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    Smoke, I hear ya. I was last in a dark room in 1961. With the lock down, I have found I have my to do list just about complete and no wife to give me more. So instead of portraiture, I have been photoing museums, architecture and seascapes. No people. Kinda like I did before I cured my gout and got forced into the studio where I found my real passion. But shooting film requires patience, precision and taking few shot since every MF click is $2.80. The 35 mm is only 80 cents a click but I still am deliberate and rarely bracket. After 45 years shooting film, exposure with a meter is just something to ge tout of the way then really concentrate on composition. You might want to look at the portra 400 and ilford 3200 flickr page and take a look at skin tones and grain transitions in portra and the gorgeous huge grain in 3200. It's no some funky green or blue noise spot spread evenly across the entire frame, it is colorless and has beautiful transitions of grain size between highlight and shadow. No plug in does that. And it sure is nice not having to charge batteries before a shoot. And the wait for process and scan just adds back the anticipation we used to have with film but gives the huge control of photoshop.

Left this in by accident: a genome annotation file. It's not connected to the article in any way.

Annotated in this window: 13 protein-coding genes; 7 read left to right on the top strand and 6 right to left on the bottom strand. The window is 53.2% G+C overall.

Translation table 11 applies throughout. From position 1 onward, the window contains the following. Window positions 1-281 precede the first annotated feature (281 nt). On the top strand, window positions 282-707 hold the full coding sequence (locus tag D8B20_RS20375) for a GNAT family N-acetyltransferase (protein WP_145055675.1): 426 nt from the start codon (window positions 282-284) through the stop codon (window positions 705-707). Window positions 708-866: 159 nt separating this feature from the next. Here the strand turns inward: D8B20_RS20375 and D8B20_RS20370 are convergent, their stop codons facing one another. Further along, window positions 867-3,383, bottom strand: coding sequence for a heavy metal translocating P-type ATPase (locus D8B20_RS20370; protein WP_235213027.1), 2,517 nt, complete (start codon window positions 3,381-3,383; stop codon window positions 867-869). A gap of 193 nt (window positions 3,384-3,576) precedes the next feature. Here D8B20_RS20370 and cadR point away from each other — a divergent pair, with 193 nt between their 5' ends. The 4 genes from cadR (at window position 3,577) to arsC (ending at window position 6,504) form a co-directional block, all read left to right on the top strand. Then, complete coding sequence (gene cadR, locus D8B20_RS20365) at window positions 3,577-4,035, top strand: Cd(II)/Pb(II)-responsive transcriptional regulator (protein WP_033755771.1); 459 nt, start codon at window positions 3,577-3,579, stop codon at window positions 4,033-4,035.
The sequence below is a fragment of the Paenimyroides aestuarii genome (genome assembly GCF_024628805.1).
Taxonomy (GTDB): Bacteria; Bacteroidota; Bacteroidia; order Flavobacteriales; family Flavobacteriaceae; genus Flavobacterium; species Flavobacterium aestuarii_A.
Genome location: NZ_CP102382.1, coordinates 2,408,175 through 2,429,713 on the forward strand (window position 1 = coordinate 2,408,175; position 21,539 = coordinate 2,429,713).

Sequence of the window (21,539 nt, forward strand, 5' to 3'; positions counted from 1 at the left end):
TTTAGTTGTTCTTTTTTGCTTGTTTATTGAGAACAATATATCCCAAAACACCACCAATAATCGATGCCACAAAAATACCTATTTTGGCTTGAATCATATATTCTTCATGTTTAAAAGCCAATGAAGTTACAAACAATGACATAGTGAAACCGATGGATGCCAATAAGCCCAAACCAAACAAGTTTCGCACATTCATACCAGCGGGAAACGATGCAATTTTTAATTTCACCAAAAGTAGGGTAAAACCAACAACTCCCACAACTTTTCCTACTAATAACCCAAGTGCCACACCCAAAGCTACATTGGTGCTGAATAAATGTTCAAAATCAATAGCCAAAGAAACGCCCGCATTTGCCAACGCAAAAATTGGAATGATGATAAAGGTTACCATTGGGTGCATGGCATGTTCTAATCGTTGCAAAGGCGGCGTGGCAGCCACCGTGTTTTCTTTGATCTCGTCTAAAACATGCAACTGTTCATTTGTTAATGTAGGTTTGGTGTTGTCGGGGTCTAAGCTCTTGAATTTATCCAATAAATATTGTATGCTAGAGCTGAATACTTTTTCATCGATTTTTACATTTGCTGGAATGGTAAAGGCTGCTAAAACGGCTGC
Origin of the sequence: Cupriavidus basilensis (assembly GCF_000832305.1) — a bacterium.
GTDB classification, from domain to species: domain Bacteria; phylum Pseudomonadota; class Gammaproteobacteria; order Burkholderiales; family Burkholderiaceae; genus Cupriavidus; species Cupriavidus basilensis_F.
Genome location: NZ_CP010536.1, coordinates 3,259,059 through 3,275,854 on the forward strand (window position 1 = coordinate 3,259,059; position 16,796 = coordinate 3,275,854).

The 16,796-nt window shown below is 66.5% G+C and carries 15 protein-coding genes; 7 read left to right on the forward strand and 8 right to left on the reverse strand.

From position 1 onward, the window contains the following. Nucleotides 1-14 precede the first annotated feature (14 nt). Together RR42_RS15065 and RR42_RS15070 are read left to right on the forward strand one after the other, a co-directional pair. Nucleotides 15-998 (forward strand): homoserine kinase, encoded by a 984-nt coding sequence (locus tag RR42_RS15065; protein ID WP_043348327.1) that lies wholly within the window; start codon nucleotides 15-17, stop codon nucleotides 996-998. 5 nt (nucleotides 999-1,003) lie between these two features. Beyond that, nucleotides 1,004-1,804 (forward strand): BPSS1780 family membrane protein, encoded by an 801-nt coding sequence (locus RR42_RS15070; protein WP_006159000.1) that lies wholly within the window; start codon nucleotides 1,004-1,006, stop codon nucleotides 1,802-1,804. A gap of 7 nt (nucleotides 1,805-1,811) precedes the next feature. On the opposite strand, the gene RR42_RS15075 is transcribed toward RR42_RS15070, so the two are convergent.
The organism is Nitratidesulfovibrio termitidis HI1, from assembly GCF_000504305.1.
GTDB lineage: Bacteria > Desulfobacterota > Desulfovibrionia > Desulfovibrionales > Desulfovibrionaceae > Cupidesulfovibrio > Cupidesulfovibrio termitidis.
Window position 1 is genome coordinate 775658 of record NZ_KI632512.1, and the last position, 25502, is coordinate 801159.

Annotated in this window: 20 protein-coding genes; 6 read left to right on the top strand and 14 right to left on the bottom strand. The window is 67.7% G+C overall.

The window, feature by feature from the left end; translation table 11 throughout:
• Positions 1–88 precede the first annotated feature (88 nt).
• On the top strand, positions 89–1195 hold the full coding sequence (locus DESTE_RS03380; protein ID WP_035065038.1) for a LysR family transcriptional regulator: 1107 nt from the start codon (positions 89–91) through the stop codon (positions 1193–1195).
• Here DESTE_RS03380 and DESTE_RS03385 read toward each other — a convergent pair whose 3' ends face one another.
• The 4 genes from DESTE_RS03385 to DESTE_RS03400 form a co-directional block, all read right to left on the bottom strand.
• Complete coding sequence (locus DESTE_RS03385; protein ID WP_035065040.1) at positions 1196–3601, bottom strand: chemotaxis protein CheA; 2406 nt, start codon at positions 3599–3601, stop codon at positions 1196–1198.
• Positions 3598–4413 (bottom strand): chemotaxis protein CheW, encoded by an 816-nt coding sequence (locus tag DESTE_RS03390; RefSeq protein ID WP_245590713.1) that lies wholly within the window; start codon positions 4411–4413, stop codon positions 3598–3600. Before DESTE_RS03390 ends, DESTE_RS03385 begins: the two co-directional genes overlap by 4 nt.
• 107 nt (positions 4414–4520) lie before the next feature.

7. smoke665

    smoke665 Been spending a lot of time on here!

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    I love the look and feel of Portra and Ilford, so much so that I have several presets and profiles which simulate the look fairly well.

    Interestingly during the pandemic I've been working on digitizing old prints/negatives/slides. One thing disappointing is that just about everything developed prior to the early 80's has survived in much better condition then the ones after. I'm assuming that coincides with the change in chemicals used?
     
  8. mrca

    mrca No longer a newbie, moving up!